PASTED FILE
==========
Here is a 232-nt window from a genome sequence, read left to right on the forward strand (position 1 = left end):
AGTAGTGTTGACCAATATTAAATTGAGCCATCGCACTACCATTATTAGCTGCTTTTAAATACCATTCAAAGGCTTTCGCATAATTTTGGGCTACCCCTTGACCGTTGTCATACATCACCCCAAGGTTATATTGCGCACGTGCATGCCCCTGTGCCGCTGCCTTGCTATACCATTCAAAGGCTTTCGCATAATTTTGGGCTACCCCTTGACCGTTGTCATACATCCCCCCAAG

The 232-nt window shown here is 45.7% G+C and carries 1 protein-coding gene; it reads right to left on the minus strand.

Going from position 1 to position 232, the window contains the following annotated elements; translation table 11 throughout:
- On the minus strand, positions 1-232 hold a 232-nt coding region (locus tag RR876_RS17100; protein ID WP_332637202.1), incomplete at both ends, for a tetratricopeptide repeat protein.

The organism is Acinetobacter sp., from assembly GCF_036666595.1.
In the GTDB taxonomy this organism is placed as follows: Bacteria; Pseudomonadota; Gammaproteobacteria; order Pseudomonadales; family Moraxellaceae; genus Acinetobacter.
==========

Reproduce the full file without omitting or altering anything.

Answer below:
Here is a 232-nt window from a genome sequence, read left to right on the forward strand (position 1 = left end):
AGTAGTGTTGACCAATATTAAATTGAGCCATCGCACTACCATTATTAGCTGCTTTTAAATACCATTCAAAGGCTTTCGCATAATTTTGGGCTACCCCTTGACCGTTGTCATACATCACCCCAAGGTTATATTGCGCACGTGCATGCCCCTGTGCCGCTGCCTTGCTATACCATTCAAAGGCTTTCGCATAATTTTGGGCTACCCCTTGACCGTTGTCATACATCCCCCCAAG

The 232-nt window shown here is 45.7% G+C and carries 1 protein-coding gene; it reads right to left on the minus strand.

Going from position 1 to position 232, the window contains the following annotated elements; translation table 11 throughout:
- On the minus strand, positions 1-232 hold a 232-nt coding region (locus tag RR876_RS17100; protein ID WP_332637202.1), incomplete at both ends, for a tetratricopeptide repeat protein.

The organism is Acinetobacter sp., from assembly GCF_036666595.1.
In the GTDB taxonomy this organism is placed as follows: Bacteria; Pseudomonadota; Gammaproteobacteria; order Pseudomonadales; family Moraxellaceae; genus Acinetobacter.